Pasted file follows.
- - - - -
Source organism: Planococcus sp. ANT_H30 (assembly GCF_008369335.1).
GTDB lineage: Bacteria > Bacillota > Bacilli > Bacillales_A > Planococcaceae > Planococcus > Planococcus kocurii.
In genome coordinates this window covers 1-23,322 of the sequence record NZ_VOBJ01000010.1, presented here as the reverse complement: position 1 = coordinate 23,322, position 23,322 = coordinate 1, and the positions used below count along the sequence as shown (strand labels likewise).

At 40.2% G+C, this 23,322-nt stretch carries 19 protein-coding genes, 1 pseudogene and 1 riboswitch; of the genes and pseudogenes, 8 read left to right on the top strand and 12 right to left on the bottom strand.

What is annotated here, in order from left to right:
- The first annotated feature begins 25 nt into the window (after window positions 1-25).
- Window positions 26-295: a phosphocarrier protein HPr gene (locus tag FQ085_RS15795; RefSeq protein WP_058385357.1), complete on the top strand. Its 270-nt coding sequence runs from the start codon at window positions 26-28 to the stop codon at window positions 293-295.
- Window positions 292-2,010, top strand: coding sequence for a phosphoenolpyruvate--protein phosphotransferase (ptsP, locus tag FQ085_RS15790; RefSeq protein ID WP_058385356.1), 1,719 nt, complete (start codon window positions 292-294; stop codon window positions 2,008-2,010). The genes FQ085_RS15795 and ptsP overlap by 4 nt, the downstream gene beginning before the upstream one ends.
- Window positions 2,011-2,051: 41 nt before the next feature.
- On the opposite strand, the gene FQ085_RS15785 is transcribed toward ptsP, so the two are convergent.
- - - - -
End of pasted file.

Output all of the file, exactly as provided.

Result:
Source organism: Planococcus sp. ANT_H30 (assembly GCF_008369335.1).
GTDB lineage: Bacteria > Bacillota > Bacilli > Bacillales_A > Planococcaceae > Planococcus > Planococcus kocurii.
In genome coordinates this window covers 1-23,322 of the sequence record NZ_VOBJ01000010.1, presented here as the reverse complement: position 1 = coordinate 23,322, position 23,322 = coordinate 1, and the positions used below count along the sequence as shown (strand labels likewise).

At 40.2% G+C, this 23,322-nt stretch carries 19 protein-coding genes, 1 pseudogene and 1 riboswitch; of the genes and pseudogenes, 8 read left to right on the top strand and 12 right to left on the bottom strand.

What is annotated here, in order from left to right:
- The first annotated feature begins 25 nt into the window (after window positions 1-25).
- Window positions 26-295: a phosphocarrier protein HPr gene (locus tag FQ085_RS15795; RefSeq protein WP_058385357.1), complete on the top strand. Its 270-nt coding sequence runs from the start codon at window positions 26-28 to the stop codon at window positions 293-295.
- Window positions 292-2,010, top strand: coding sequence for a phosphoenolpyruvate--protein phosphotransferase (ptsP, locus tag FQ085_RS15790; RefSeq protein ID WP_058385356.1), 1,719 nt, complete (start codon window positions 292-294; stop codon window positions 2,008-2,010). The genes FQ085_RS15795 and ptsP overlap by 4 nt, the downstream gene beginning before the upstream one ends.
- Window positions 2,011-2,051: 41 nt before the next feature.
- On the opposite strand, the gene FQ085_RS15785 is transcribed toward ptsP, so the two are convergent.